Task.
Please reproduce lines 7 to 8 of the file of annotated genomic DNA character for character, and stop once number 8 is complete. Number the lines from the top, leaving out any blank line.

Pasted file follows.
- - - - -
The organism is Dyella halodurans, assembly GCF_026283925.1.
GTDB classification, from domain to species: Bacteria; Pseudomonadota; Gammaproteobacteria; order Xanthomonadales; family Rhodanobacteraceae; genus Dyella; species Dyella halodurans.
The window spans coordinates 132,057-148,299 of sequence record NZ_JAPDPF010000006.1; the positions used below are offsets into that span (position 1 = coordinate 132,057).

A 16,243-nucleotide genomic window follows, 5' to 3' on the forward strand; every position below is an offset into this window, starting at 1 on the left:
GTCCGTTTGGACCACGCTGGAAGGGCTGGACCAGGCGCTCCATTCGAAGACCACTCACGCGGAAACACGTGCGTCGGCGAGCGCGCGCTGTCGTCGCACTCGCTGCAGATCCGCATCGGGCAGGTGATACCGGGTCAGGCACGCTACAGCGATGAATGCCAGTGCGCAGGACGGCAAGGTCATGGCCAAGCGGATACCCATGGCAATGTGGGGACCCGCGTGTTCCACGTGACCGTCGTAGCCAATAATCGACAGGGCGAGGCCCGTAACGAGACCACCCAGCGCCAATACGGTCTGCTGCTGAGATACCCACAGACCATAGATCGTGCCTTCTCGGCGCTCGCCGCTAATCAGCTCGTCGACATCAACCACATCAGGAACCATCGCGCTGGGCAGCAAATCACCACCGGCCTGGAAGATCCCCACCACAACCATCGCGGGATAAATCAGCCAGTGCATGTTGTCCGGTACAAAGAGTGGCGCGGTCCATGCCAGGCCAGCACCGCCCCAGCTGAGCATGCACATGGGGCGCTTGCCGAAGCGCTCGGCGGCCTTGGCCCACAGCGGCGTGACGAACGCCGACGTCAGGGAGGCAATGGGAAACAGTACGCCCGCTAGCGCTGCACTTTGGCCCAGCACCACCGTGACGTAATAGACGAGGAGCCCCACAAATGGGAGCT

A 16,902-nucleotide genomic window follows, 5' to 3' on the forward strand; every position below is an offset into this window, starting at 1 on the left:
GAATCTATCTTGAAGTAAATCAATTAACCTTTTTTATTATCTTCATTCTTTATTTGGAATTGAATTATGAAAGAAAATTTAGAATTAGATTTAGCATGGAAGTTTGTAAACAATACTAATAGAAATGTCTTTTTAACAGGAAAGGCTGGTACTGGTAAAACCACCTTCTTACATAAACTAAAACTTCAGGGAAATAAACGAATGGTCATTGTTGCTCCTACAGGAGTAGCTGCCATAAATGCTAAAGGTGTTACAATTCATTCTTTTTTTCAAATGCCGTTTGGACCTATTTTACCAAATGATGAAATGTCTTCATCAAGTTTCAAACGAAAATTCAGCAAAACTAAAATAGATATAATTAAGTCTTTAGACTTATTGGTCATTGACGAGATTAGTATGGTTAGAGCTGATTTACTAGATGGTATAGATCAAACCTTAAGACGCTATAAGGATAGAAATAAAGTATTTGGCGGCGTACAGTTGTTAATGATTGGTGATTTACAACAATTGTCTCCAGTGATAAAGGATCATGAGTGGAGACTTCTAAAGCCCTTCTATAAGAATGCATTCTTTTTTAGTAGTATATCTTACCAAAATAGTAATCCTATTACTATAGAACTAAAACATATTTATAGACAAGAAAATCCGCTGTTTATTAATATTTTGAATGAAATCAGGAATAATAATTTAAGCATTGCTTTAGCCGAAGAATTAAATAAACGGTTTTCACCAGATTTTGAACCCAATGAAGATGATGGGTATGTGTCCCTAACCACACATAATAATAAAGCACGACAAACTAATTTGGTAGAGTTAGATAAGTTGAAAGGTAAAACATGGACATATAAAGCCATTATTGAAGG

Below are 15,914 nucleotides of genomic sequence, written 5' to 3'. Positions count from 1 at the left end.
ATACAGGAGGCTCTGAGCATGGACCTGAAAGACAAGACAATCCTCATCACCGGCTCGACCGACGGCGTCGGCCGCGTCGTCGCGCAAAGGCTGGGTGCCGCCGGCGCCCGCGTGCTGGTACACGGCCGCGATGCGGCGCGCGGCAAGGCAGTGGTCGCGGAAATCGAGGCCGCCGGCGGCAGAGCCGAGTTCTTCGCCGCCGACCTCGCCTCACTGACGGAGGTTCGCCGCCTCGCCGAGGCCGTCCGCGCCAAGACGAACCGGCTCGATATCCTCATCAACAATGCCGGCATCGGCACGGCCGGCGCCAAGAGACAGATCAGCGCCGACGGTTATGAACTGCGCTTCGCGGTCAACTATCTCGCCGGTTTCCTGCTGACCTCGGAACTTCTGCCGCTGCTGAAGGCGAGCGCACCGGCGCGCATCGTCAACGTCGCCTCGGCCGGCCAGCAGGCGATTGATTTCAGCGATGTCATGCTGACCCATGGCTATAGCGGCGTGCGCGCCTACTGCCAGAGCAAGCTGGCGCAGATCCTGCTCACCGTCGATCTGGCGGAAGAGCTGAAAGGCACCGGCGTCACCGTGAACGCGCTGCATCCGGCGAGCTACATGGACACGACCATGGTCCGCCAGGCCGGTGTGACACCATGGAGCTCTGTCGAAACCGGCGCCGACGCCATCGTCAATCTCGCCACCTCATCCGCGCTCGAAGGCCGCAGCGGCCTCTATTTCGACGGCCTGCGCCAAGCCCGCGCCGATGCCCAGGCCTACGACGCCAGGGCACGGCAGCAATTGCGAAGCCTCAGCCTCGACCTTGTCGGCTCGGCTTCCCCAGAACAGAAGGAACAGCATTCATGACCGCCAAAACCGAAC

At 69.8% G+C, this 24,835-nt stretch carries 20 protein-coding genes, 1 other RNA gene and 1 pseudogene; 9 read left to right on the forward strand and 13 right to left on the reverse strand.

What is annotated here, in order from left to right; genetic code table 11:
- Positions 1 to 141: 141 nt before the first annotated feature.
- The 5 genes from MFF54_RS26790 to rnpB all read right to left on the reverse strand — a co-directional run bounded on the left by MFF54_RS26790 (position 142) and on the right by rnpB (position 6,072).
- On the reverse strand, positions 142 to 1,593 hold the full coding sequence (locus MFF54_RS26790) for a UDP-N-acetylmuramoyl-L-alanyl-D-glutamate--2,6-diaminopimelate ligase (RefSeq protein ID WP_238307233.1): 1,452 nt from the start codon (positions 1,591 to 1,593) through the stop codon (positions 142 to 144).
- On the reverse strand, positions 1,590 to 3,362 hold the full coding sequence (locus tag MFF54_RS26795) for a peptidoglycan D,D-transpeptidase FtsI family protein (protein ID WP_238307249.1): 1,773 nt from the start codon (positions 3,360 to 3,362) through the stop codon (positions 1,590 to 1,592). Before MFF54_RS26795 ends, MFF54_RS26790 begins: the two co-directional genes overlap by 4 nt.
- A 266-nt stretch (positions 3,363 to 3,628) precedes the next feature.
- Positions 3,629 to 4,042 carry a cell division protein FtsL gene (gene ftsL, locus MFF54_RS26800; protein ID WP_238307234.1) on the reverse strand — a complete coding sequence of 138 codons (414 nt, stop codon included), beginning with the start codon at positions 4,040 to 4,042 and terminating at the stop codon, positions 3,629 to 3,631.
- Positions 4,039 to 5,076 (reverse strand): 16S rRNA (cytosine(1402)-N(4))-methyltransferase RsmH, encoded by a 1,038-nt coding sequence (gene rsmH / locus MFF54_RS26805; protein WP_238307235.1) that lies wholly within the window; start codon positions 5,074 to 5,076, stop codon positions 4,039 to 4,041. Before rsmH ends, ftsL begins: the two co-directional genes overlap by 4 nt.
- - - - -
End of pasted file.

GAATCTATCTTGAAGTAAATCAATTAACCTTTTTTATTATCTTCATTCTTTATTTGGAATTGAATTATGAAAGAAAATTTAGAATTAGATTTAGCATGGAAGTTTGTAAACAATACTAATAGAAATGTCTTTTTAACAGGAAAGGCTGGTACTGGTAAAACCACCTTCTTACATAAACTAAAACTTCAGGGAAATAAACGAATGGTCATTGTTGCTCCTACAGGAGTAGCTGCCATAAATGCTAAAGGTGTTACAATTCATTCTTTTTTTCAAATGCCGTTTGGACCTATTTTACCAAATGATGAAATGTCTTCATCAAGTTTCAAACGAAAATTCAGCAAAACTAAAATAGATATAATTAAGTCTTTAGACTTATTGGTCATTGACGAGATTAGTATGGTTAGAGCTGATTTACTAGATGGTATAGATCAAACCTTAAGACGCTATAAGGATAGAAATAAAGTATTTGGCGGCGTACAGTTGTTAATGATTGGTGATTTACAACAATTGTCTCCAGTGATAAAGGATCATGAGTGGAGACTTCTAAAGCCCTTCTATAAGAATGCATTCTTTTTTAGTAGTATATCTTACCAAAATAGTAATCCTATTACTATAGAACTAAAACATATTTATAGACAAGAAAATCCGCTGTTTATTAATATTTTGAATGAAATCAGGAATAATAATTTAAGCATTGCTTTAGCCGAAGAATTAAATAAACGGTTTTCACCAGATTTTGAACCCAATGAAGATGATGGGTATGTGTCCCTAACCACACATAATAATAAAGCACGACAAACTAATTTGGTAGAGTTAGATAAGTTGAAAGGTAAAACATGGACATATAAAGCCATTATTGAAGG

Below are 15,914 nucleotides of genomic sequence, written 5' to 3'. Positions count from 1 at the left end.